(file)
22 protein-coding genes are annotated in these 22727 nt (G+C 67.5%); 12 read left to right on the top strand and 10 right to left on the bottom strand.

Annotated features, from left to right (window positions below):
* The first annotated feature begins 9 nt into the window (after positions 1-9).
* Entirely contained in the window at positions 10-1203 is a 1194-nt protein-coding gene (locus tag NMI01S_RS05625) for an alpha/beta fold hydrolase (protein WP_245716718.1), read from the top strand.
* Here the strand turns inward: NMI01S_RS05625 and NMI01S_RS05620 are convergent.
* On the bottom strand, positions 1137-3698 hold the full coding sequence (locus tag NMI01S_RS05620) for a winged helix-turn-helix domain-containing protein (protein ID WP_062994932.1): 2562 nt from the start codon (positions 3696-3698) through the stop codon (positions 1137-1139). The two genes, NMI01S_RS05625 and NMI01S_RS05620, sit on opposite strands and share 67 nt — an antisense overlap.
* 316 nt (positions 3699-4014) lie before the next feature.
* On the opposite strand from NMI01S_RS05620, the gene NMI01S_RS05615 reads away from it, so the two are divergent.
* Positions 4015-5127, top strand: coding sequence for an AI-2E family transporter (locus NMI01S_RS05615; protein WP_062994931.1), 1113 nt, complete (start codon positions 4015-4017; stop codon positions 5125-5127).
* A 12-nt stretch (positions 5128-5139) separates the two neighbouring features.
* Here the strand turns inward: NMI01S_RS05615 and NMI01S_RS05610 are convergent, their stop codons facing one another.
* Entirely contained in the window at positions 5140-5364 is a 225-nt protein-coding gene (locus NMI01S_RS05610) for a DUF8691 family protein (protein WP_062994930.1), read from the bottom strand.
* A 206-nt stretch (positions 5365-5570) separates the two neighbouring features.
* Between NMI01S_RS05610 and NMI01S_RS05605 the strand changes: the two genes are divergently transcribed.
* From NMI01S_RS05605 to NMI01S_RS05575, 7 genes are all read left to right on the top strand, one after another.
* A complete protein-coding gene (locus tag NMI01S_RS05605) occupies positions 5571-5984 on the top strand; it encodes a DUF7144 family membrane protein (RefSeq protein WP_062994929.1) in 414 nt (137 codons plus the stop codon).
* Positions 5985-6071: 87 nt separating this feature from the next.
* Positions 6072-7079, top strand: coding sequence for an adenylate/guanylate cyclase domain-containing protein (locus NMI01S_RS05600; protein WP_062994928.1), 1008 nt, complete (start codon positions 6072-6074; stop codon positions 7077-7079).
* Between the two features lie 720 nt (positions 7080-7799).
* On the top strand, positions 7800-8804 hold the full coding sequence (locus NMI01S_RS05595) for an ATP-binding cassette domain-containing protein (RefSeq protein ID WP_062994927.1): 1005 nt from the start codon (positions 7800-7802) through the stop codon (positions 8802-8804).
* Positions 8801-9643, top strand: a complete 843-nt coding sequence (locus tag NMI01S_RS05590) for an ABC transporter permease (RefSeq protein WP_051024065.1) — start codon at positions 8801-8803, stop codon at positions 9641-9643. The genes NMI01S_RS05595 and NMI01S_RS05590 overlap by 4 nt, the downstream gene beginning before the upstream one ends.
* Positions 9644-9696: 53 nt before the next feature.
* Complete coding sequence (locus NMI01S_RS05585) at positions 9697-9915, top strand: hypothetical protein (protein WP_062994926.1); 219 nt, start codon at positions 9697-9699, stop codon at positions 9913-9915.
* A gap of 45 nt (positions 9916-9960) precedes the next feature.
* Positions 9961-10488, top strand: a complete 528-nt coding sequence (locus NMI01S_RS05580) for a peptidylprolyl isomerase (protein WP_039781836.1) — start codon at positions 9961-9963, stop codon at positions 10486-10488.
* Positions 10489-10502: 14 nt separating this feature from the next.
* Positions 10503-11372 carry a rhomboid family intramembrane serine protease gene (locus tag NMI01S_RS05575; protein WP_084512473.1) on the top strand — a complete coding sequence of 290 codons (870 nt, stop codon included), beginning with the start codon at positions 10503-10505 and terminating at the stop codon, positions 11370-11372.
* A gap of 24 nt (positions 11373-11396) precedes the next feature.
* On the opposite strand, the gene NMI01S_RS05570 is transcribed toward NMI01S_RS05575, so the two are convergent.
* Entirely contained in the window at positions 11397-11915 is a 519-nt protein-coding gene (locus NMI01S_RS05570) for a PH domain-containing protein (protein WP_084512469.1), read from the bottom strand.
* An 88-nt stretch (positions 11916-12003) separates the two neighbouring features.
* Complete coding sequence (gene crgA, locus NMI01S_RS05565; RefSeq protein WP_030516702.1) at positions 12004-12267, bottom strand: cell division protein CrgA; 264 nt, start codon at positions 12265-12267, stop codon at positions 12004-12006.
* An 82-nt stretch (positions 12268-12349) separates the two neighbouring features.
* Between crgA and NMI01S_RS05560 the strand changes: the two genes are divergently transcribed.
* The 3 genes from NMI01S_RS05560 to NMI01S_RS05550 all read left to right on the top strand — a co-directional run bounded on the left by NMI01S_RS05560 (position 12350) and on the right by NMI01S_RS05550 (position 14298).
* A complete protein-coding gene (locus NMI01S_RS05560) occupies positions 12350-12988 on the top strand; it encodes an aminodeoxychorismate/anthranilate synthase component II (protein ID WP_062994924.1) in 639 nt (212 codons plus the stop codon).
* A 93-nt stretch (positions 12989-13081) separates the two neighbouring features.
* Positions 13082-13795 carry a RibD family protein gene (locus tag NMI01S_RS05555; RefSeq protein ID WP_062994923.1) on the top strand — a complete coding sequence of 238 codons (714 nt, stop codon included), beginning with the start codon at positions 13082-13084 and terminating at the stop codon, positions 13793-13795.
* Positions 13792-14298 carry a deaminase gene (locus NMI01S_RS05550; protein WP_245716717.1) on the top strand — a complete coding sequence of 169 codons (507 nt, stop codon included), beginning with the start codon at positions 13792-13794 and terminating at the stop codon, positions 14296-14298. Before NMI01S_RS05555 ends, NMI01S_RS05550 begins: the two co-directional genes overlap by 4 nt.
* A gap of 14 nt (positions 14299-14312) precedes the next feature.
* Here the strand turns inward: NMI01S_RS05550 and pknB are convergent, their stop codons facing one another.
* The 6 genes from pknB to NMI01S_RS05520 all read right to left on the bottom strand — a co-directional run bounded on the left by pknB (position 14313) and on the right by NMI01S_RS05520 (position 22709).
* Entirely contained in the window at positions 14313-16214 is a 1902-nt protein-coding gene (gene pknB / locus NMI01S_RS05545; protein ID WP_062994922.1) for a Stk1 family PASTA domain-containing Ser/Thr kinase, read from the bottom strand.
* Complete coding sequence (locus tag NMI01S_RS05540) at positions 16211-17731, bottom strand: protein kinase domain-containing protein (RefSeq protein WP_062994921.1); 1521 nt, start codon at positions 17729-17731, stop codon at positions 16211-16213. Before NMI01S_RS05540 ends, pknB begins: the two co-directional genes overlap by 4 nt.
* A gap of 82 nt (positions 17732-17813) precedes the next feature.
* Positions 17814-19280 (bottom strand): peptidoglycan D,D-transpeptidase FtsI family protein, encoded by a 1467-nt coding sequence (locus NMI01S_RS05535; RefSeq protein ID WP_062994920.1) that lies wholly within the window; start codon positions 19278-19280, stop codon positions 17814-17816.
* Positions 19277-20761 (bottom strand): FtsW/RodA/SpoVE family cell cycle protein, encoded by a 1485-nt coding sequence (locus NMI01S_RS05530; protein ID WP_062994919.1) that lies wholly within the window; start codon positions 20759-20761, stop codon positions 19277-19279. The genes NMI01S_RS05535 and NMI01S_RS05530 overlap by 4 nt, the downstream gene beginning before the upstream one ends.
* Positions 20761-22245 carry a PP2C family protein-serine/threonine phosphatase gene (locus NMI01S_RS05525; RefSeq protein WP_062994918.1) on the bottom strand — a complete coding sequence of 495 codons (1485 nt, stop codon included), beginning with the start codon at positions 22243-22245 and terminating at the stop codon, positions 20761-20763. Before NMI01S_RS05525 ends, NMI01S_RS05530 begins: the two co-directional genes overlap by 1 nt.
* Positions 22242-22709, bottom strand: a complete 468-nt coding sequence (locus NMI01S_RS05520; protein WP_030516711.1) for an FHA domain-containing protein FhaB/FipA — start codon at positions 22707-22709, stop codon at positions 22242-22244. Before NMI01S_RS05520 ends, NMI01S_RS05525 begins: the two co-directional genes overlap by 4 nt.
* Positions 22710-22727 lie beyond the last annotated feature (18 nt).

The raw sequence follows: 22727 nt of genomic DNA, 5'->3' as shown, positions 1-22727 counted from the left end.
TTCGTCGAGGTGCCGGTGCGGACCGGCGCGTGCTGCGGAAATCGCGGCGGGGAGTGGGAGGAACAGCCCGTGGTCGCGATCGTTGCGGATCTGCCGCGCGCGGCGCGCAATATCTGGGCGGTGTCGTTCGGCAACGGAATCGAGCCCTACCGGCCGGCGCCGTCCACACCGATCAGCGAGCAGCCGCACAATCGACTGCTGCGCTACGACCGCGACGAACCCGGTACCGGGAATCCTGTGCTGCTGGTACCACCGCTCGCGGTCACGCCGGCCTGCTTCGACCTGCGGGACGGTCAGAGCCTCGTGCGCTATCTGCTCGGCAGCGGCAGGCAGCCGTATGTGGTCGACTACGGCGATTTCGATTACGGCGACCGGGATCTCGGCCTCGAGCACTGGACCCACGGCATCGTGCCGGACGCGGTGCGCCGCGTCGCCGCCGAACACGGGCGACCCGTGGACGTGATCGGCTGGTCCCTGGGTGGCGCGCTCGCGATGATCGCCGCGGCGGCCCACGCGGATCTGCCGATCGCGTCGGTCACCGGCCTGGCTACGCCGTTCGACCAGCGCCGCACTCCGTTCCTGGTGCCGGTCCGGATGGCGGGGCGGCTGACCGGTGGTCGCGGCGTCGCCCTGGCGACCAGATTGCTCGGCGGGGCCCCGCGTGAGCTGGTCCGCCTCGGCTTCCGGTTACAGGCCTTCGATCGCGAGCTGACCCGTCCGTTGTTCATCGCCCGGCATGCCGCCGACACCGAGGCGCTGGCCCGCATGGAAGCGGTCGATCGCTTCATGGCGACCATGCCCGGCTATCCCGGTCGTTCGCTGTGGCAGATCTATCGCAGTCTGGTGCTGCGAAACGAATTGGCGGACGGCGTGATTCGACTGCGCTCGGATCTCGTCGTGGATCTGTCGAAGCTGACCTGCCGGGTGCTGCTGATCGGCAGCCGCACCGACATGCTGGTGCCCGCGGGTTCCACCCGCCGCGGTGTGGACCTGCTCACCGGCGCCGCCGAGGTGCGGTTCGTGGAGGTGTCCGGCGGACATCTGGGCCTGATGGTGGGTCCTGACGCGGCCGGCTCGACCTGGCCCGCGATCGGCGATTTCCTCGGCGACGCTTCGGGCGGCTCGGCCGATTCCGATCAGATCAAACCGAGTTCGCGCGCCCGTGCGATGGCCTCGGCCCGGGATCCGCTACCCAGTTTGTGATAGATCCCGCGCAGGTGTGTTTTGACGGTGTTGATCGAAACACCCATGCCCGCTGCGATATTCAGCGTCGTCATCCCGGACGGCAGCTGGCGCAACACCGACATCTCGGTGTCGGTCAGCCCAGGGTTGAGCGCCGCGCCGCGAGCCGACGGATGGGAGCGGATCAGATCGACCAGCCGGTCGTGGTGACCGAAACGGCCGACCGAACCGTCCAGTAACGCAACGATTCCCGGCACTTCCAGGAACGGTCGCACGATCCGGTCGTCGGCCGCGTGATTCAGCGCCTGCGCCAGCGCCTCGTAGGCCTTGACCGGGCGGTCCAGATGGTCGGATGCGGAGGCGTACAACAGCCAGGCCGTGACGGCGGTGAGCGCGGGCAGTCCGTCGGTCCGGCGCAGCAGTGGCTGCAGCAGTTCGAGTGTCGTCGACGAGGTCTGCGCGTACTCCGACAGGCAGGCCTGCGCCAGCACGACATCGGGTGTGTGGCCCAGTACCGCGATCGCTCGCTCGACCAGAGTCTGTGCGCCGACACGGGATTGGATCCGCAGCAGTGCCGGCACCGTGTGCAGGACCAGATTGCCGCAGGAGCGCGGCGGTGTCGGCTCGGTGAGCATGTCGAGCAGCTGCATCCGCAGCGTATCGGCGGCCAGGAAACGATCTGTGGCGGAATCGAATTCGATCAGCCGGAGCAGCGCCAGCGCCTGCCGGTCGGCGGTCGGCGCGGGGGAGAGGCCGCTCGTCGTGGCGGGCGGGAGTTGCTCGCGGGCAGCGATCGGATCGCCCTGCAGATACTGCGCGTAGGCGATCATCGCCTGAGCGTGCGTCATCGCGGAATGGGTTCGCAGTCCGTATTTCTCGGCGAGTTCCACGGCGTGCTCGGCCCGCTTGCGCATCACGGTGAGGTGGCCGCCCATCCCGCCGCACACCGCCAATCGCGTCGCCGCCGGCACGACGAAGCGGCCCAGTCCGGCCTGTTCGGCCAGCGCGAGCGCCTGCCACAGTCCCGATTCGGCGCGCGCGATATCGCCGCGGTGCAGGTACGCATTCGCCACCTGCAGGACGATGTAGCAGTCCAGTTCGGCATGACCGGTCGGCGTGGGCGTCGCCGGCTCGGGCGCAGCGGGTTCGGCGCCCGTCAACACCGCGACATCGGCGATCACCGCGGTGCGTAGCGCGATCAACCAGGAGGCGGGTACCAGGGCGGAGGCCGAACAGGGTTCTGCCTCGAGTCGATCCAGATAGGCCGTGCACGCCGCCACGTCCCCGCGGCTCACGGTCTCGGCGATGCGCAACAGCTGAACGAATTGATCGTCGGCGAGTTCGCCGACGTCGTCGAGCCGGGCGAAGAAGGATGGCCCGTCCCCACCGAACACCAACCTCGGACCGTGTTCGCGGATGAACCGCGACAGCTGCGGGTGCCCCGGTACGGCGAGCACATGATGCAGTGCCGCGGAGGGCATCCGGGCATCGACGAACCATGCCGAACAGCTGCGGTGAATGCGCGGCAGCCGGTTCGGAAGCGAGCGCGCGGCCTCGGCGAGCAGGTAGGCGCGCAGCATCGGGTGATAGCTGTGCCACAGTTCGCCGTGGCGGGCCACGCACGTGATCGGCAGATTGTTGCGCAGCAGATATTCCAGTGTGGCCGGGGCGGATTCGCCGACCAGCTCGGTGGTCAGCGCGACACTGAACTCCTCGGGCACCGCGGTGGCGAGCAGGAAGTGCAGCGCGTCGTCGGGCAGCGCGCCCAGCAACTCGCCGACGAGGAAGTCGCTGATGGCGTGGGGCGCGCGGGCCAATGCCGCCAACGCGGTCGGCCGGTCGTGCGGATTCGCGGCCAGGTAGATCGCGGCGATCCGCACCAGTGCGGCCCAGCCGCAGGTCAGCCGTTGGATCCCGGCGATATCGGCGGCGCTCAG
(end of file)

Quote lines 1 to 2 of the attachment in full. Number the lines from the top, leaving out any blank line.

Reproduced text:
22 protein-coding genes are annotated in these 22727 nt (G+C 67.5%); 12 read left to right on the top strand and 10 right to left on the bottom strand.

Annotated features, from left to right (window positions below):